“I’ve been learning to meditate. I didn’t realize all you have to do is sit there with your eyes closed, and worry about everything.” – Joe Zimmerman
A traditional focused breathing meditation often includes the instructions “No need to try to change anything or make it a certain way. Instead, observe your experience unfold, returning again and again to the breath when you become distracted.” Aside from being easier said than done, practicing in this way builds the muscle of attention and discernment. It offers an invitation to sit with the uncertainty of each moment. Intrusive thoughts, strong emotions and sensations in the body call for your attention and you explore the choice to let them go or follow the story.
As Danna Faulds writes in her beautiful poem, Allow, “The only safety lies in letting it all in – the wild and the weak; fear, fantasies, failures and success.” Some themes emerge as one contemplates uncertainty,
- There is no end to uncertainty
- There are rich tools & technologies for working with uncertainty
- The task may not be to change one’s circumstances but instead to change one’s relationship with them in order to heal.
These present a challenge to the fixing mind. So often, we focus on probabilities and not possibilities, thus foreclosing options and ideas that might bring contentment or relief.
“Doubt is an uncomfortable condition, but certainty is a ridiculous one.” – Voltaire
The audio above comes from Everyday Mindfulness, a series of free workshops held in Fall 2019 at the Tredyffrin Library in Strafford. Join us for our final session, How To Cultivate Self-Compassion, on Wednesday, November 20 from 7 to 8:30pm.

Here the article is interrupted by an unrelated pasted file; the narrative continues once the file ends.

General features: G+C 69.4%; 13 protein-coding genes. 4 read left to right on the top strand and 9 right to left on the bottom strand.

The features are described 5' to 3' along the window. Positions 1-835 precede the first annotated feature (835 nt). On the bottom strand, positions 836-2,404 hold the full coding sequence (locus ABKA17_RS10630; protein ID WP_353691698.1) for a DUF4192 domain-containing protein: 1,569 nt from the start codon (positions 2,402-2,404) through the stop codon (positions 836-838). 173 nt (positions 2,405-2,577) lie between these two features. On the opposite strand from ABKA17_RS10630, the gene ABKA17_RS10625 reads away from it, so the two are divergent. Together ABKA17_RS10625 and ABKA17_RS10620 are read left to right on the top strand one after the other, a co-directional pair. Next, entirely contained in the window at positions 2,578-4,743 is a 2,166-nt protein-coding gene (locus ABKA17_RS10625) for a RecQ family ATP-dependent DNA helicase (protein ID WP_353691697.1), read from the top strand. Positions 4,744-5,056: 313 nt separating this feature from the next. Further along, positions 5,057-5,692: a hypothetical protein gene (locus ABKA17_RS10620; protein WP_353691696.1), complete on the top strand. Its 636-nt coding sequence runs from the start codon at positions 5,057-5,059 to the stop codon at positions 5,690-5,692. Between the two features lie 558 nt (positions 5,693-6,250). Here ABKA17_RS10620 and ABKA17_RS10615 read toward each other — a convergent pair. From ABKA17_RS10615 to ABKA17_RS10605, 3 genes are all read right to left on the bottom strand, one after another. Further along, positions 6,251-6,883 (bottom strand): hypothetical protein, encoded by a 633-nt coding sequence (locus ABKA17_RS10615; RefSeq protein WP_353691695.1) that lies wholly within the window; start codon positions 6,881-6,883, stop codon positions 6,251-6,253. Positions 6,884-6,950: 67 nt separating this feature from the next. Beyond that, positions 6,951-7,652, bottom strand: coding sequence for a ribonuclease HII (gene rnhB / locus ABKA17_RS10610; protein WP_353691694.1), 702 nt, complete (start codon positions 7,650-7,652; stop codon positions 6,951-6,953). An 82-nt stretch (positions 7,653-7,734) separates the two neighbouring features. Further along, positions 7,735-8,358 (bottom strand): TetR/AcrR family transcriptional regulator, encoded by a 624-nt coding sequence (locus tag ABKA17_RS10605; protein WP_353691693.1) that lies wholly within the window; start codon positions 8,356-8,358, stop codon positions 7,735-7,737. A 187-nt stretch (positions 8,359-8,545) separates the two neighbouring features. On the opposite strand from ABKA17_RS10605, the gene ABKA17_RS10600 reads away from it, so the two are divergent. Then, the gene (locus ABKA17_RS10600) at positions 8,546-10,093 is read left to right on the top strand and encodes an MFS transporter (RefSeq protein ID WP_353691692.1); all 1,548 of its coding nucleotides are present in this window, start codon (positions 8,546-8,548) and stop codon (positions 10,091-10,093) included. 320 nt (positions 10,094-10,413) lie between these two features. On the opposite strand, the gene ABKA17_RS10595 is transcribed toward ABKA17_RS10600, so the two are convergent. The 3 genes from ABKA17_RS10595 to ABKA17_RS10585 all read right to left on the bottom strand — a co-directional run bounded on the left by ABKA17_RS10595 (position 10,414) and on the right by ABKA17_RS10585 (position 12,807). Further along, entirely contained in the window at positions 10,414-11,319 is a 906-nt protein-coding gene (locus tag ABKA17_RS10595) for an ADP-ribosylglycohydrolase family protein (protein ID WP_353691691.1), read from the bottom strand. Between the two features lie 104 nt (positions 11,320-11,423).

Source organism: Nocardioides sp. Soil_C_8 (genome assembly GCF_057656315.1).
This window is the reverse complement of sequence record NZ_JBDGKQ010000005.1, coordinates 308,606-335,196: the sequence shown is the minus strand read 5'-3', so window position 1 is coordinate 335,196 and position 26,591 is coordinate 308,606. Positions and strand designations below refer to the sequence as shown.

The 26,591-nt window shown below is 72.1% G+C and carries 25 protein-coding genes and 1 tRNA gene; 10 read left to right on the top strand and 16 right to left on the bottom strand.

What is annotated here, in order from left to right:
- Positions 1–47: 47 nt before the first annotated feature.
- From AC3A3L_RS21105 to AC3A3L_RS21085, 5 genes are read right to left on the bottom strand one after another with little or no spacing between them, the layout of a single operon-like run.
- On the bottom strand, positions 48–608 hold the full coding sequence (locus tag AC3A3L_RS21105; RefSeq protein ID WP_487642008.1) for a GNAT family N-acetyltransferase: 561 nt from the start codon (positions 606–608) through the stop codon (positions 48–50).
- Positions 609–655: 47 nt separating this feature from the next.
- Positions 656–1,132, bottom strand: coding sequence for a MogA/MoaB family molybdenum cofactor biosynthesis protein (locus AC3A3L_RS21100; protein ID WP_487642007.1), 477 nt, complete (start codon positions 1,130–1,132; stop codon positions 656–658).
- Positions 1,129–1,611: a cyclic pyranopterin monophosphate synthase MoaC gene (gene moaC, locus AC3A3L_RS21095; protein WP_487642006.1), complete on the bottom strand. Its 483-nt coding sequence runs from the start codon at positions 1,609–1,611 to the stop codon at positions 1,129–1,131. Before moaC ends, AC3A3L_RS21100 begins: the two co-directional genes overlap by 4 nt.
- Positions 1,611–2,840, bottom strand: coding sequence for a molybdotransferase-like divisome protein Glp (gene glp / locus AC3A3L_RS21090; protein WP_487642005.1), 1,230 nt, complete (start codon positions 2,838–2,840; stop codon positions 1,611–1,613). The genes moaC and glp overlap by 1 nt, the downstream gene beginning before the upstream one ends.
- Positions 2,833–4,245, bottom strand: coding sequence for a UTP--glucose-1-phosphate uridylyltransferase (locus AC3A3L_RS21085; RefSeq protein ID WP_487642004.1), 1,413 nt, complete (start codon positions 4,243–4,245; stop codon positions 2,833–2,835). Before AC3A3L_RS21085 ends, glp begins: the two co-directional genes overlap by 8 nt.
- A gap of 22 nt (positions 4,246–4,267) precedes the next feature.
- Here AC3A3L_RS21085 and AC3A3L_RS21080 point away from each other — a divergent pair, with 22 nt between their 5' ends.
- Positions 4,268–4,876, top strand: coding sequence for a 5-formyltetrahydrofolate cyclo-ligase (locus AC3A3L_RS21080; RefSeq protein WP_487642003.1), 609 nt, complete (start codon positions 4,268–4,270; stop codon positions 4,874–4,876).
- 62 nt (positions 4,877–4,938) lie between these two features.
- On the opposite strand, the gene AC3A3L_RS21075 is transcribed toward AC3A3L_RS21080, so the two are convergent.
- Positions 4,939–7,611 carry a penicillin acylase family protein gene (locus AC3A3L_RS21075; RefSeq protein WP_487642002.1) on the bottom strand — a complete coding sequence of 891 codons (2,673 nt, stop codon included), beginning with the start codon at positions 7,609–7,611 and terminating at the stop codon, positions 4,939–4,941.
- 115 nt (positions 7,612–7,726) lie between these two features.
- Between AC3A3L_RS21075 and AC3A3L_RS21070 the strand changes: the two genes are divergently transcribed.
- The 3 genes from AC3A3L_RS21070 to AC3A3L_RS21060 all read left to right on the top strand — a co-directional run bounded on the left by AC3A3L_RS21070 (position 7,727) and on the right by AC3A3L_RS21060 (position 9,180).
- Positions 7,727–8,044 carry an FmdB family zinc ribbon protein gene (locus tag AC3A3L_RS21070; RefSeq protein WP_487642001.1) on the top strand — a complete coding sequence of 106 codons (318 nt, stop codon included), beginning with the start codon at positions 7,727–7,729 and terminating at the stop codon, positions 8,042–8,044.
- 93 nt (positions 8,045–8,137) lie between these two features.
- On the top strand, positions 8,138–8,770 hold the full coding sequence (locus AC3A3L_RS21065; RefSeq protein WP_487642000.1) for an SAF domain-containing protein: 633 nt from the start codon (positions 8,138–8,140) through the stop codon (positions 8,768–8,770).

Our habit patterns tend to make our feeling of uncertainty worse. Whether we are procrastinators or perfectionists or even ignorers, these responses can reinforce our feeling of powerless in the midst of uncertainty as we amp up the pressure to control our experience.
One tool you might try comes from Tim Ferriss, author of The 4-Hour Workweek, who offers a strategy based on questions for accomplishing what we want to do. Too often, we set goals without clear plans for achieving them. We get blocked by obstacles or procrastinate. Ferriss turns the goal setting process on its head by offering Fear Setting.
Here are Tim’s questions when faced with a problem, issue, situation or upcoming decision:
Define → What’s the worst thing that could happen?
Prevent → What could you do to prevent this from happening?
Repair → What could you do to correct it if and when it happens?
What might the benefits of an attempt or a partial success be?
If I avoid this action or decision & decisions like it, what will my life look like in 6, 12, 36 months?
The point is not to masterfully and fully answer these questions but instead to see what arises. When I last undertook this exercise, I used an example of a business opportunity I’m pursuing. Asking “What’s the worst thing that could happen?” elicited the response, “It might not work” and “I could be embarrassed“. As I reflected on those worst cases, I felt a softening and a loosening because those weren’t actually all that bad when I investigated them. I did, however, consider the “repair” question to better plan for an adverse outcome and how I would respond.
A final thought on uncertainty. Stepping out of our “story” and into our experience . . .
Bugs in a Bowl, by David Budbill
Han Shan, that great and crazy, wonder-filled Chinese poet of a thousand years ago, said:
We’re just like bugs in a bowl. All day going around never leaving their bowl.
I say, That’s right! Every day climbing up
the steep sides, sliding back.
Over and over again. Around and around.
Up and back down.
Sit in the bottom of the bowl, head in your hands,
cry, moan, feel sorry for yourself.
Or. Look around. See your fellow bugs.
Say, Hey, how you doin’?
Say, Nice bowl!
One last resource I recommend is Pema Chodron’s beautiful book, Comfortable With Uncertainty. Two chapters that particularly resonate with me are “Wisdom of No Escape” on page 7 and “Staying in the Middle” on page 47.